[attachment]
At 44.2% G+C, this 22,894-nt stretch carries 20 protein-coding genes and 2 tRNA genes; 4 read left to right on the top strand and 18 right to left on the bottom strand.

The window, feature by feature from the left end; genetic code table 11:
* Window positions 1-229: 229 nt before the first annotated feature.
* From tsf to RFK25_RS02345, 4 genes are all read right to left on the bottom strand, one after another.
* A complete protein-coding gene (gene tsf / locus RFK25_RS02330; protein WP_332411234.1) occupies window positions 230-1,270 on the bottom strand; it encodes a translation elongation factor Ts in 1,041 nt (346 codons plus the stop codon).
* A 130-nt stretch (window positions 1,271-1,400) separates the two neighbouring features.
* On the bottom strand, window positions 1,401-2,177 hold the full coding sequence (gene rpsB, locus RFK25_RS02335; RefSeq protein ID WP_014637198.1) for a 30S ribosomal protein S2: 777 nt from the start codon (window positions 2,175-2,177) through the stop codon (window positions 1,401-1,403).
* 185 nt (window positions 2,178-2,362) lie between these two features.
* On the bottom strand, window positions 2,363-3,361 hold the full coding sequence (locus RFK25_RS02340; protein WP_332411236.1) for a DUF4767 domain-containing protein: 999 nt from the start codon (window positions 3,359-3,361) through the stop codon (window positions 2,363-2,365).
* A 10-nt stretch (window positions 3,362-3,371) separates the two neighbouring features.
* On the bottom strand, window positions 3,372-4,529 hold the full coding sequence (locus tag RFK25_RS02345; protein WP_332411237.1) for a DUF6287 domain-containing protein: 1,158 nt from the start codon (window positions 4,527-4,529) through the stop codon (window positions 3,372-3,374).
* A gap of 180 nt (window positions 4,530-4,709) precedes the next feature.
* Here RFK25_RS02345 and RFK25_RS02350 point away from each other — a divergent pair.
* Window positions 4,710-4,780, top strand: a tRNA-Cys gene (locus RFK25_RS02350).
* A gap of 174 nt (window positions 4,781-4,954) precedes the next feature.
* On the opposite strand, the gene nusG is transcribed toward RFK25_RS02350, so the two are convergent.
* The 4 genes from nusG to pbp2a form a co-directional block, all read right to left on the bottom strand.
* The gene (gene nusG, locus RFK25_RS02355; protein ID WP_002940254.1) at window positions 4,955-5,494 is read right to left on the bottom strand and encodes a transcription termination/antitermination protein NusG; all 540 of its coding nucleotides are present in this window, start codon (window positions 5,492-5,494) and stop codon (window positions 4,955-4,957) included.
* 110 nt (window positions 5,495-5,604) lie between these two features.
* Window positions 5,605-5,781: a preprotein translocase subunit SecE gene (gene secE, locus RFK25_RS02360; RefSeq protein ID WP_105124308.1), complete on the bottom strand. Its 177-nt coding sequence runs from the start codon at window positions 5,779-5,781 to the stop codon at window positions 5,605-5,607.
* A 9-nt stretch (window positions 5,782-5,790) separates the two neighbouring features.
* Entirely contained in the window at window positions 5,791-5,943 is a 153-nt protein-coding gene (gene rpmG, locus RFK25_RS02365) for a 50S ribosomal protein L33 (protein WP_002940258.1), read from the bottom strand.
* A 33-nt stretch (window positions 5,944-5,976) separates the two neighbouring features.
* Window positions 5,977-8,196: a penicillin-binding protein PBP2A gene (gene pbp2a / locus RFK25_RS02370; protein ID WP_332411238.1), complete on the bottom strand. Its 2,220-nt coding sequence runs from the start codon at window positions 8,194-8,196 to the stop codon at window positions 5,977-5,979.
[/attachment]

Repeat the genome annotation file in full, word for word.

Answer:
At 44.2% G+C, this 22,894-nt stretch carries 20 protein-coding genes and 2 tRNA genes; 4 read left to right on the top strand and 18 right to left on the bottom strand.

The window, feature by feature from the left end; genetic code table 11:
* Window positions 1-229: 229 nt before the first annotated feature.
* From tsf to RFK25_RS02345, 4 genes are all read right to left on the bottom strand, one after another.
* A complete protein-coding gene (gene tsf / locus RFK25_RS02330; protein WP_332411234.1) occupies window positions 230-1,270 on the bottom strand; it encodes a translation elongation factor Ts in 1,041 nt (346 codons plus the stop codon).
* A 130-nt stretch (window positions 1,271-1,400) separates the two neighbouring features.
* On the bottom strand, window positions 1,401-2,177 hold the full coding sequence (gene rpsB, locus RFK25_RS02335; RefSeq protein ID WP_014637198.1) for a 30S ribosomal protein S2: 777 nt from the start codon (window positions 2,175-2,177) through the stop codon (window positions 1,401-1,403).
* 185 nt (window positions 2,178-2,362) lie between these two features.
* On the bottom strand, window positions 2,363-3,361 hold the full coding sequence (locus RFK25_RS02340; protein WP_332411236.1) for a DUF4767 domain-containing protein: 999 nt from the start codon (window positions 3,359-3,361) through the stop codon (window positions 2,363-2,365).
* A 10-nt stretch (window positions 3,362-3,371) separates the two neighbouring features.
* On the bottom strand, window positions 3,372-4,529 hold the full coding sequence (locus tag RFK25_RS02345; protein WP_332411237.1) for a DUF6287 domain-containing protein: 1,158 nt from the start codon (window positions 4,527-4,529) through the stop codon (window positions 3,372-3,374).
* A gap of 180 nt (window positions 4,530-4,709) precedes the next feature.
* Here RFK25_RS02345 and RFK25_RS02350 point away from each other — a divergent pair.
* Window positions 4,710-4,780, top strand: a tRNA-Cys gene (locus RFK25_RS02350).
* A gap of 174 nt (window positions 4,781-4,954) precedes the next feature.
* On the opposite strand, the gene nusG is transcribed toward RFK25_RS02350, so the two are convergent.
* The 4 genes from nusG to pbp2a form a co-directional block, all read right to left on the bottom strand.
* The gene (gene nusG, locus RFK25_RS02355; protein ID WP_002940254.1) at window positions 4,955-5,494 is read right to left on the bottom strand and encodes a transcription termination/antitermination protein NusG; all 540 of its coding nucleotides are present in this window, start codon (window positions 5,492-5,494) and stop codon (window positions 4,955-4,957) included.
* 110 nt (window positions 5,495-5,604) lie between these two features.
* Window positions 5,605-5,781: a preprotein translocase subunit SecE gene (gene secE, locus RFK25_RS02360; RefSeq protein ID WP_105124308.1), complete on the bottom strand. Its 177-nt coding sequence runs from the start codon at window positions 5,779-5,781 to the stop codon at window positions 5,605-5,607.
* A 9-nt stretch (window positions 5,782-5,790) separates the two neighbouring features.
* Entirely contained in the window at window positions 5,791-5,943 is a 153-nt protein-coding gene (gene rpmG, locus RFK25_RS02365) for a 50S ribosomal protein L33 (protein WP_002940258.1), read from the bottom strand.
* A 33-nt stretch (window positions 5,944-5,976) separates the two neighbouring features.
* Window positions 5,977-8,196: a penicillin-binding protein PBP2A gene (gene pbp2a / locus RFK25_RS02370; protein ID WP_332411238.1), complete on the bottom strand. Its 2,220-nt coding sequence runs from the start codon at window positions 8,194-8,196 to the stop codon at window positions 5,977-5,979.